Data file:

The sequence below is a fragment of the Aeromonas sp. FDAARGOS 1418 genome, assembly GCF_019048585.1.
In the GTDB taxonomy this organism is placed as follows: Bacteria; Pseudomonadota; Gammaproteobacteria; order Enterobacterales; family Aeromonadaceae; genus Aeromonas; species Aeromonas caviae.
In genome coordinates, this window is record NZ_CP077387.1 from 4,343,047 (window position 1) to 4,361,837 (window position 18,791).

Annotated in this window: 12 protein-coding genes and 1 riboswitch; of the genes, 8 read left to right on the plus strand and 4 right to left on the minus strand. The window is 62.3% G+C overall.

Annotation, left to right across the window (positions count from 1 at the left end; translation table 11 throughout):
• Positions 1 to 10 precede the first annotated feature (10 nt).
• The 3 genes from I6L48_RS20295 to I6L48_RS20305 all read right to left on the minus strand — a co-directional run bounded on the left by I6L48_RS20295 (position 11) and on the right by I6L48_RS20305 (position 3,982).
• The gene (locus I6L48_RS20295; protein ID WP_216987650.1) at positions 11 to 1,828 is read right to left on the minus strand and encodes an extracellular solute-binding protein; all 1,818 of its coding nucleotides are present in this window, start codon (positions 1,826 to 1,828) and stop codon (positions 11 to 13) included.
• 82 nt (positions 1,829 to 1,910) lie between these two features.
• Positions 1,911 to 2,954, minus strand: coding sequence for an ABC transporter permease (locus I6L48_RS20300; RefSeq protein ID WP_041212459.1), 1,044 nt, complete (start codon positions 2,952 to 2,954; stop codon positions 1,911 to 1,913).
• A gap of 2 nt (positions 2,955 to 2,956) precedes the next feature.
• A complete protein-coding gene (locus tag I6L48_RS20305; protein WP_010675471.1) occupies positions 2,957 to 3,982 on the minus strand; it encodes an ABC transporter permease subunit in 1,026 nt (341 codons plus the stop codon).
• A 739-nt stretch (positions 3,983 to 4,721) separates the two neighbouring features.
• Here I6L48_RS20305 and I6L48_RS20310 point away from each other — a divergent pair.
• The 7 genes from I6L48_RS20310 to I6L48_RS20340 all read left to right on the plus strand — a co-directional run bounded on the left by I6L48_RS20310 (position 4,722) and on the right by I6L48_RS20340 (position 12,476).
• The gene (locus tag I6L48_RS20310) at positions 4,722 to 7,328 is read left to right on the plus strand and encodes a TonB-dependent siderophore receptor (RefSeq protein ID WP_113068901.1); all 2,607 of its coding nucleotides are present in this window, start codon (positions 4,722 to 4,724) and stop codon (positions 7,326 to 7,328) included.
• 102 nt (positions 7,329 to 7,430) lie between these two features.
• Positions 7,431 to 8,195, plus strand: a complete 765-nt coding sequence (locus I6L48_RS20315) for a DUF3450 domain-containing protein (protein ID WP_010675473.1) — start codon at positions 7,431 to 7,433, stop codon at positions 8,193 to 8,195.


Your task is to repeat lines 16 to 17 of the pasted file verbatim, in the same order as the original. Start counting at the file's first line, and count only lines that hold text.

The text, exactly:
• The gene (locus tag I6L48_RS20310) at positions 4,722 to 7,328 is read left to right on the plus strand and encodes a TonB-dependent siderophore receptor (RefSeq protein ID WP_113068901.1); all 2,607 of its coding nucleotides are present in this window, start codon (positions 4,722 to 4,724) and stop codon (positions 7,326 to 7,328) included.
• 102 nt (positions 7,329 to 7,430) lie between these two features.